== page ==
The executor or administrator must determine which assets belong to the estate and which do not. Assets such as life insurance proceeds or retirement benefits that name specific beneficiaries are not part of the probate estate and usually pass directly to those beneficiaries outside of probate. All remaining assets, including those that name a beneficiary but do not have one listed, become part of the decedent’s probate estate. The executor must locate these assets, put a value on them and transfer ownership to beneficiaries once debts are paid and any taxes due are settled.

When there are no valid Wills in place, Intestate succession laws determine who receives property left by the deceased person and in what proportions.

Intestate Succession Laws

Every state has its own laws governing the distribution of assets when someone dies intestate. The laws can vary widely from state to state depending on the number of living relatives you have and the relationship between you and your relatives. For example, the law in Alaska is much more complicated than the law in New York since Alaska doesn’t recognize de facto parents or adopted children whereas New York does.

Now, if you have minor children and no will, the court may appoint a guardian for those children. But even if you do not have minor children, there are still rules in place that govern what happens to your assets. These rules are called intestate succession laws.

The intestacy laws don’t necessarily determine who gets what; instead, they define who has the authority to make decisions about your assets after you pass away. And whether or not you have a will can affect how much control you’ll have over what happens to your property after your death.

How to Avoid Dying in Intestacy

The best way to avoid dying intestate is to create a will prior to your death. A will is a legal document that states how you want your assets and property distributed upon your death. A will can go into great detail as to how much of your estate should go where and who should receive what when you die. A will can even state where you want your pets taken care of after you die.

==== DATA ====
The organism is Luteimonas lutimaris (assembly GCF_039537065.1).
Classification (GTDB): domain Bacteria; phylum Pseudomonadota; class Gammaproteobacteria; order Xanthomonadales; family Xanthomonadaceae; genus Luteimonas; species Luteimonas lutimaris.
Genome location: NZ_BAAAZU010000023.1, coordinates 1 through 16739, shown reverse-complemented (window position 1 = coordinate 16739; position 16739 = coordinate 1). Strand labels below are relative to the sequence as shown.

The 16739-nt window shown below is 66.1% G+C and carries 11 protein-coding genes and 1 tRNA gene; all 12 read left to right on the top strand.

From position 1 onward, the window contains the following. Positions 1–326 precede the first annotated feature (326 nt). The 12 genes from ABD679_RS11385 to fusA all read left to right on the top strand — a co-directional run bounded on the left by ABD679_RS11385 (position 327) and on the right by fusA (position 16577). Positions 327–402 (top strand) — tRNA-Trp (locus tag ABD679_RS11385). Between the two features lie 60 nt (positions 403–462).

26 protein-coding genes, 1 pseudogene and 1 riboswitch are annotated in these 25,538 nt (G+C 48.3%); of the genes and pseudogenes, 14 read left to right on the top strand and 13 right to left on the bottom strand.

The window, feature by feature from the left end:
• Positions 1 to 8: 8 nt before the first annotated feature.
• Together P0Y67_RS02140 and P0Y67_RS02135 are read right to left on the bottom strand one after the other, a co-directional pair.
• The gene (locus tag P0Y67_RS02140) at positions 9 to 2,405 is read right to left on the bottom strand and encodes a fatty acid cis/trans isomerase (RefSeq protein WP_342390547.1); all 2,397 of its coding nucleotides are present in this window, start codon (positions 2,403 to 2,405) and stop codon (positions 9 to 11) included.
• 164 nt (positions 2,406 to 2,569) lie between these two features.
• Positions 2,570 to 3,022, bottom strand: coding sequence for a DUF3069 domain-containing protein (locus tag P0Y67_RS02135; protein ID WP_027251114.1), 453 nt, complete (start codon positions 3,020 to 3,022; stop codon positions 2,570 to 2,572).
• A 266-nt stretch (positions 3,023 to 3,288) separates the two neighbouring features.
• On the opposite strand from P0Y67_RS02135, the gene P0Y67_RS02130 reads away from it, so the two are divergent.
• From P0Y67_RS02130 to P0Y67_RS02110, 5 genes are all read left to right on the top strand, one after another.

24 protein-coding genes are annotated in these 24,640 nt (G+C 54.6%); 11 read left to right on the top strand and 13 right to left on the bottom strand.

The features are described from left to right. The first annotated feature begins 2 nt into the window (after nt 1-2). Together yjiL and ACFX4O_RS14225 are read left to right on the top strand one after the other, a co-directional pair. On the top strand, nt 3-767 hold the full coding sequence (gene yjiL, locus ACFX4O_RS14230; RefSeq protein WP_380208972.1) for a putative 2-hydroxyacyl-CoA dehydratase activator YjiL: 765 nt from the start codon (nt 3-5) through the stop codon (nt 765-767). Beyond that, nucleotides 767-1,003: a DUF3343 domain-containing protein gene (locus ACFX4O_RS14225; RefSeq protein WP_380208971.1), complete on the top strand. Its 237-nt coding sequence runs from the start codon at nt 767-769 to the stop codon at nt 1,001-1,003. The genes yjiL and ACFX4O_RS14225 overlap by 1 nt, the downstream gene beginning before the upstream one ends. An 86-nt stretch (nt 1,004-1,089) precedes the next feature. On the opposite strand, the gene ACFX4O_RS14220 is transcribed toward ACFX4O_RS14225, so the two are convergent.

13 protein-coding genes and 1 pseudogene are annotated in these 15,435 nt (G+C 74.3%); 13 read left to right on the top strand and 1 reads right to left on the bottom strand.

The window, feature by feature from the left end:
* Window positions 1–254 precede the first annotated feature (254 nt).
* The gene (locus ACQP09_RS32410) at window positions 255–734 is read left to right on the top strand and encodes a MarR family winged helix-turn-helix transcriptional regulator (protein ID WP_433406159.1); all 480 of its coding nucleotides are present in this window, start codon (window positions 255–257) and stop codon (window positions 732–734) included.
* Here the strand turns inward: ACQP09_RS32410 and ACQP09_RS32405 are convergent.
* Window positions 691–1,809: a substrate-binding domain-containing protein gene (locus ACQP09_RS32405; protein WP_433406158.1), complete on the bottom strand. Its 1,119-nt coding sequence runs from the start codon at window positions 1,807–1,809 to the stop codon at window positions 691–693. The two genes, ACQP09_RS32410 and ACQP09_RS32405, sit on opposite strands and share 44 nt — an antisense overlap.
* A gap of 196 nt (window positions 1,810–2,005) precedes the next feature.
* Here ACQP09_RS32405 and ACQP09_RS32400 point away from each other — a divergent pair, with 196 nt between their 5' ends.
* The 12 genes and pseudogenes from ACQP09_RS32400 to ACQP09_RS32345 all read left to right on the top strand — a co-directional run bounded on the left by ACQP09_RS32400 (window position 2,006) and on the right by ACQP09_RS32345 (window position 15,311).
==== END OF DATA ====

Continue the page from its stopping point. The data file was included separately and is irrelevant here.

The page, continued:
The consequences of dying intestate can be severe and often result in property being distributed in ways which were not intended by the deceased or which were even contrary to his or her wishes. For example, should one spouse die intestate, then all of his or her property will go to the surviving spouse if they are still married and have children together. But if they are no longer married (even if they are still living together), then all of their children will inherit equal shares of his or her property while the surviving spouse inherits nothing.

The best way to avoid dying intestate is to draft a last will and testament and make sure that it is kept current throughout life’s changing circumstances. In cases where an individual does not want to draft a will, he or she should still make sure that their chosen beneficiaries have been named for any accounts (e.g., bank accounts, insurance policies, retirement accounts) which allow for beneficiary designation.